Basically, any CA does exactly what it wishes to do. However, OS and browser vendors won't accept just any CA as a "trusted root". E.g. Microsoft runs a root certificate program which defines the contractual conditions that a CA must fulfil in order to get its root CA public key included in the "trusted store" of all Windows systems. These conditions include a lot of legal details, financial agreements (notably insurances), and also that the CA respects clearly documented procedures for everything it does. In practice, the CA will have to do some research to verify domain ownership and weed out obvious phishing attempts before granting a certificate.
The CA/Browser forum is an organization which tries to establish baseline requirements for such jobs. See also WebTrust, which aims at being a faithful incarnation of the principles set out by the CA/Browser forum.
Extended Validation certificates are certificates which have been issued by CA who follow strict requirements (including anti-phishing procedures), along the lines defined by these organizations. Browsers who comply to the CA/Browser forum guidelines are supposed to display EV certificates with a specific visual indication, and not to use that indication for non-EV certificates -- in effect, EV certificates are a method to define a whitelist of "good CA" within the jungle of existing CA.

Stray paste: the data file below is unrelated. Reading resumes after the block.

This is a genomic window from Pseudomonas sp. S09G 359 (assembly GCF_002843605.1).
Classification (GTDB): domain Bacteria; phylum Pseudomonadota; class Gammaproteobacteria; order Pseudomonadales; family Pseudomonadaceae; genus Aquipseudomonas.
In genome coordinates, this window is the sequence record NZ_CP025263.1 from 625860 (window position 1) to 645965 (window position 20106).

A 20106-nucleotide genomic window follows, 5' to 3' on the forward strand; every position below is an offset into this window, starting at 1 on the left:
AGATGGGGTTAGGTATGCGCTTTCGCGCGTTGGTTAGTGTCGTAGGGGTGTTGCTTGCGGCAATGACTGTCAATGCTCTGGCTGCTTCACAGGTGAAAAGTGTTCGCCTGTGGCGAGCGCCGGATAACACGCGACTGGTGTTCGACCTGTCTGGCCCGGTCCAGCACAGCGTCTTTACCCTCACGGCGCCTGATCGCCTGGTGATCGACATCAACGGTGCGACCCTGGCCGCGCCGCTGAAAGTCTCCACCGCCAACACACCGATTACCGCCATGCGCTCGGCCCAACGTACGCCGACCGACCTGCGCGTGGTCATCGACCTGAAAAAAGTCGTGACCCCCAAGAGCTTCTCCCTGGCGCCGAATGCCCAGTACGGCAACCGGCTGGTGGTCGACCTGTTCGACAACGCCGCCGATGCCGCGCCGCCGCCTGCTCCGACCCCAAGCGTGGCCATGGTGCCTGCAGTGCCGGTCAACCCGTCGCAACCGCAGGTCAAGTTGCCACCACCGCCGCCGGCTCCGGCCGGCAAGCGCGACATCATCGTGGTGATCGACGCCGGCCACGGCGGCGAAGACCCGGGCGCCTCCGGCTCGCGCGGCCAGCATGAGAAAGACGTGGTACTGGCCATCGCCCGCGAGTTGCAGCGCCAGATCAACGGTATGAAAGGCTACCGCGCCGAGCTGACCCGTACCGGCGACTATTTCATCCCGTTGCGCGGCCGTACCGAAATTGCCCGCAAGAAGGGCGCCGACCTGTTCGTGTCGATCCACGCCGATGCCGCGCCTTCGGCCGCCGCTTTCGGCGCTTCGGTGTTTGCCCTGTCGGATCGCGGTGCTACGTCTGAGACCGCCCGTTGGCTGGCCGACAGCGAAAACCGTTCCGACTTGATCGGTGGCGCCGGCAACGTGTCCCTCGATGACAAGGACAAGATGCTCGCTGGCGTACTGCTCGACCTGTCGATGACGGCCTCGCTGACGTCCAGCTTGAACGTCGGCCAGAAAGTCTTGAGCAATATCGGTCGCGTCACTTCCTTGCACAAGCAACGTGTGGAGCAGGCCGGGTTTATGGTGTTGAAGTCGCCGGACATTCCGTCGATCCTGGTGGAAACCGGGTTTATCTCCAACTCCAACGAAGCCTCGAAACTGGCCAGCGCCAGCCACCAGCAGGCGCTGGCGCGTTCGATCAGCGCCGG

(It has been noticed that though Microsoft and Firefox and Chrome have strict rules about inclusion of commercial CA, they can hardly politically afford to reject a "government CA" from any big enough government, although these CA are not necessarily well maintained and documented. "EV" is an answer to that sad state of things: browsers will include such dubious CA but won't tag them as "EV".)